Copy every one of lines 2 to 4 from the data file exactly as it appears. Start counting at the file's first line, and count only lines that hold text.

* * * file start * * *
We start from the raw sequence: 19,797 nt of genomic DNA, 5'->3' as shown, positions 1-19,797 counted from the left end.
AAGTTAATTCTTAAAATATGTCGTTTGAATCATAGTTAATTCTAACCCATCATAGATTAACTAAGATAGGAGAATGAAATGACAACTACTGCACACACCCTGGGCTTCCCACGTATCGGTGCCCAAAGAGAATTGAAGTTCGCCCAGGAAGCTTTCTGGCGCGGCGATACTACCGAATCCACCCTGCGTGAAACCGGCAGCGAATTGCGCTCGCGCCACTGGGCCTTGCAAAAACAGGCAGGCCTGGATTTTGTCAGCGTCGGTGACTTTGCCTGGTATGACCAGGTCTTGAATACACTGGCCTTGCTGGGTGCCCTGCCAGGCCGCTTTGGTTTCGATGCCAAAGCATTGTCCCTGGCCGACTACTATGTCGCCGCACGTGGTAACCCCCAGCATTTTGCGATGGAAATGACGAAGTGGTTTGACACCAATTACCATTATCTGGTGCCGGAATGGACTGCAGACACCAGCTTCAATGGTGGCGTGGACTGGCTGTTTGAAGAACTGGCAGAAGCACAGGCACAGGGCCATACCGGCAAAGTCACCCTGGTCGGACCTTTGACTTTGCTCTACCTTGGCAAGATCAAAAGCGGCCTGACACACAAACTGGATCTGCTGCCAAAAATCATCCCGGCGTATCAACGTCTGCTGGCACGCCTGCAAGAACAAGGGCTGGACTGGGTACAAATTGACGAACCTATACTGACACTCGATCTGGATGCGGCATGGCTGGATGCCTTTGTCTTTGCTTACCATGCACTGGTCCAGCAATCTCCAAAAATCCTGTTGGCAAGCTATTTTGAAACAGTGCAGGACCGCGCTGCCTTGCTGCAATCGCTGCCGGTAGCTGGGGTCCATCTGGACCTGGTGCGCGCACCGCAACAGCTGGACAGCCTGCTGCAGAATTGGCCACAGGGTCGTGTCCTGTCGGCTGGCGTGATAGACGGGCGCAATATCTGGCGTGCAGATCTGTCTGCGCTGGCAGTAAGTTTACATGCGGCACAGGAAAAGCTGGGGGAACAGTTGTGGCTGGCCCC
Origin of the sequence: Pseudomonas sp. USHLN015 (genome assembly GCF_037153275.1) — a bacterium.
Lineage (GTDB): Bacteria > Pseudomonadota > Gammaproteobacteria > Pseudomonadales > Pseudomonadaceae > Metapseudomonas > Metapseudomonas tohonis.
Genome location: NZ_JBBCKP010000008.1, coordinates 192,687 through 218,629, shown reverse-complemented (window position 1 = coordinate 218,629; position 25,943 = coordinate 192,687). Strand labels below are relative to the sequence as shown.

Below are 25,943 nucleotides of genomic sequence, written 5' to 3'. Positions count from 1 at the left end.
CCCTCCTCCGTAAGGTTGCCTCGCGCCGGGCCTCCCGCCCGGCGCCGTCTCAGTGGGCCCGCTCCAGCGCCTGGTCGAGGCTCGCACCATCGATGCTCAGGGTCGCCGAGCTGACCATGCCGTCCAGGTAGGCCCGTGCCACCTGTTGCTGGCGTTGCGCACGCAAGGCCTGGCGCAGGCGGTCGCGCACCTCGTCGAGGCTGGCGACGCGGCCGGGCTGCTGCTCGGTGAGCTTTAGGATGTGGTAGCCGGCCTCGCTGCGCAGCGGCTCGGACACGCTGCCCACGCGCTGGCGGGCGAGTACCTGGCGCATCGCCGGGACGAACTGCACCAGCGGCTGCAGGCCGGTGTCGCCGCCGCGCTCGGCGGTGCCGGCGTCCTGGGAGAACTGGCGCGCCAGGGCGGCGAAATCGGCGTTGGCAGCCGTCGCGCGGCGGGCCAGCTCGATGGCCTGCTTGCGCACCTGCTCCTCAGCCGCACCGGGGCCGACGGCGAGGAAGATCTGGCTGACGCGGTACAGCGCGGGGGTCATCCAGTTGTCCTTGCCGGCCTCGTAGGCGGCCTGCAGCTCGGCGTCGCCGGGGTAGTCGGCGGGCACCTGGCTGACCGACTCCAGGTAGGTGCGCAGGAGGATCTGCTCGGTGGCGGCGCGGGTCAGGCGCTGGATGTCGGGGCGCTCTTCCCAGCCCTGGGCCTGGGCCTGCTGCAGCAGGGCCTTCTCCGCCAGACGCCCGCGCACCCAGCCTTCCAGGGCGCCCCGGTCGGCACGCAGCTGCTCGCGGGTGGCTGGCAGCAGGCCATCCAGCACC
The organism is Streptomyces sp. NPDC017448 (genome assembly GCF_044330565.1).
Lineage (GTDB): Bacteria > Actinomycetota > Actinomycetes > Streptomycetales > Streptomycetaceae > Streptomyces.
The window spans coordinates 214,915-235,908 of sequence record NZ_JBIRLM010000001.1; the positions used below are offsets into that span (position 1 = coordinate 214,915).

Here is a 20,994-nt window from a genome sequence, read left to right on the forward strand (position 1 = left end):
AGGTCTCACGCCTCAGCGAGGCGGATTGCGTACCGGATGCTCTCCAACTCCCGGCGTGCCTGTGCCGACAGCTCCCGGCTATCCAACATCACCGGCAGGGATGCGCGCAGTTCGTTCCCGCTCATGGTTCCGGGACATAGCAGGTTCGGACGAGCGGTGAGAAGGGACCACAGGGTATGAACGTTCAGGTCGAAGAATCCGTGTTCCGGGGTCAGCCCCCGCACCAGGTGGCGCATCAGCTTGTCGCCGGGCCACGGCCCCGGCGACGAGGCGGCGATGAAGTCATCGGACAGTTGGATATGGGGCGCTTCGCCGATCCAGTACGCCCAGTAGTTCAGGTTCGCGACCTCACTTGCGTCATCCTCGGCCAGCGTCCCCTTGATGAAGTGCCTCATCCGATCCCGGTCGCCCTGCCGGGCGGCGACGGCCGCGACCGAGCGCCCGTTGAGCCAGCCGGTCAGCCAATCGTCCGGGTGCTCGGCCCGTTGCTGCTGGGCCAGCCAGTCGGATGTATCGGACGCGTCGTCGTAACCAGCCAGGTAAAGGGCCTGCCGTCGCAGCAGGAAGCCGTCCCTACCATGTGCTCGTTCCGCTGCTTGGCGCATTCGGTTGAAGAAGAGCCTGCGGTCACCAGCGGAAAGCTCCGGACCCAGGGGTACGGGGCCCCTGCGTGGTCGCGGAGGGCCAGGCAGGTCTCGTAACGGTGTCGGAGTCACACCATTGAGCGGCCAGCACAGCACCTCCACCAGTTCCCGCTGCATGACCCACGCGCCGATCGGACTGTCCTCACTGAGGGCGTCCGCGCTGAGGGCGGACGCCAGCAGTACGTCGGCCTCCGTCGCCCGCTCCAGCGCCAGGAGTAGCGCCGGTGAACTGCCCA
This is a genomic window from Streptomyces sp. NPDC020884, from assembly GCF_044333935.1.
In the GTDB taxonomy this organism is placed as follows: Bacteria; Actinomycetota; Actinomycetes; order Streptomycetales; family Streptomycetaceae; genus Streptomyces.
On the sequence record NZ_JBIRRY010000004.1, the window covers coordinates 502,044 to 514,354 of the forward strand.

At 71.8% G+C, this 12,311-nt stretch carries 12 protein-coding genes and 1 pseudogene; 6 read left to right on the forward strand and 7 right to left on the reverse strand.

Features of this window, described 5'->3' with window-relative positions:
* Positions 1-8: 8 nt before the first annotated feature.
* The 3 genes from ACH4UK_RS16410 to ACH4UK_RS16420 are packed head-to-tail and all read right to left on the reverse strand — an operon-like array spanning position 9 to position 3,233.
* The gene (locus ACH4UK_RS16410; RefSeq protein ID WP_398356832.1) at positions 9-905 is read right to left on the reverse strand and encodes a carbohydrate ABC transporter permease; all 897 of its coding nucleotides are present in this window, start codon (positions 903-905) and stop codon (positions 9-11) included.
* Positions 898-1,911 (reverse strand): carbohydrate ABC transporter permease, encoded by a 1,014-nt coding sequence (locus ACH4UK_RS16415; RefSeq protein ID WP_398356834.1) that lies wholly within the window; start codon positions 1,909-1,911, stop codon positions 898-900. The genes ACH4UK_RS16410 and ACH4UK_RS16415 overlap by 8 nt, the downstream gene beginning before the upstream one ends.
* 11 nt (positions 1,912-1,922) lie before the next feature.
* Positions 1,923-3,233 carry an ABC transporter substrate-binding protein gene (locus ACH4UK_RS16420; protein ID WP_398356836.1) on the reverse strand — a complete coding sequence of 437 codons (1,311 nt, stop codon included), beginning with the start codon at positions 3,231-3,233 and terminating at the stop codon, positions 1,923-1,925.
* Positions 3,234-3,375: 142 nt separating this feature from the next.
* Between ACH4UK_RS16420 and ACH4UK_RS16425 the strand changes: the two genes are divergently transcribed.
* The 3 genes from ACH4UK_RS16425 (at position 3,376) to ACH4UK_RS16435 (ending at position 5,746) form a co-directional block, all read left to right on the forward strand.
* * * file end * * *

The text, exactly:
AAGTTAATTCTTAAAATATGTCGTTTGAATCATAGTTAATTCTAACCCATCATAGATTAACTAAGATAGGAGAATGAAATGACAACTACTGCACACACCCTGGGCTTCCCACGTATCGGTGCCCAAAGAGAATTGAAGTTCGCCCAGGAAGCTTTCTGGCGCGGCGATACTACCGAATCCACCCTGCGTGAAACCGGCAGCGAATTGCGCTCGCGCCACTGGGCCTTGCAAAAACAGGCAGGCCTGGATTTTGTCAGCGTCGGTGACTTTGCCTGGTATGACCAGGTCTTGAATACACTGGCCTTGCTGGGTGCCCTGCCAGGCCGCTTTGGTTTCGATGCCAAAGCATTGTCCCTGGCCGACTACTATGTCGCCGCACGTGGTAACCCCCAGCATTTTGCGATGGAAATGACGAAGTGGTTTGACACCAATTACCATTATCTGGTGCCGGAATGGACTGCAGACACCAGCTTCAATGGTGGCGTGGACTGGCTGTTTGAAGAACTGGCAGAAGCACAGGCACAGGGCCATACCGGCAAAGTCACCCTGGTCGGACCTTTGACTTTGCTCTACCTTGGCAAGATCAAAAGCGGCCTGACACACAAACTGGATCTGCTGCCAAAAATCATCCCGGCGTATCAACGTCTGCTGGCACGCCTGCAAGAACAAGGGCTGGACTGGGTACAAATTGACGAACCTATACTGACACTCGATCTGGATGCGGCATGGCTGGATGCCTTTGTCTTTGCTTACCATGCACTGGTCCAGCAATCTCCAAAAATCCTGTTGGCAAGCTATTTTGAAACAGTGCAGGACCGCGCTGCCTTGCTGCAATCGCTGCCGGTAGCTGGGGTCCATCTGGACCTGGTGCGCGCACCGCAACAGCTGGACAGCCTGCTGCAGAATTGGCCACAGGGTCGTGTCCTGTCGGCTGGCGTGATAGACGGGCGCAATATCTGGCGTGCAGATCTGTCTGCGCTGGCAGTAAGTTTACATGCGGCACAGGAAAAGCTGGGGGAACAGTTGTGGCTGGCCCC
Origin of the sequence: Pseudomonas sp. USHLN015 (genome assembly GCF_037153275.1) — a bacterium.
Lineage (GTDB): Bacteria > Pseudomonadota > Gammaproteobacteria > Pseudomonadales > Pseudomonadaceae > Metapseudomonas > Metapseudomonas tohonis.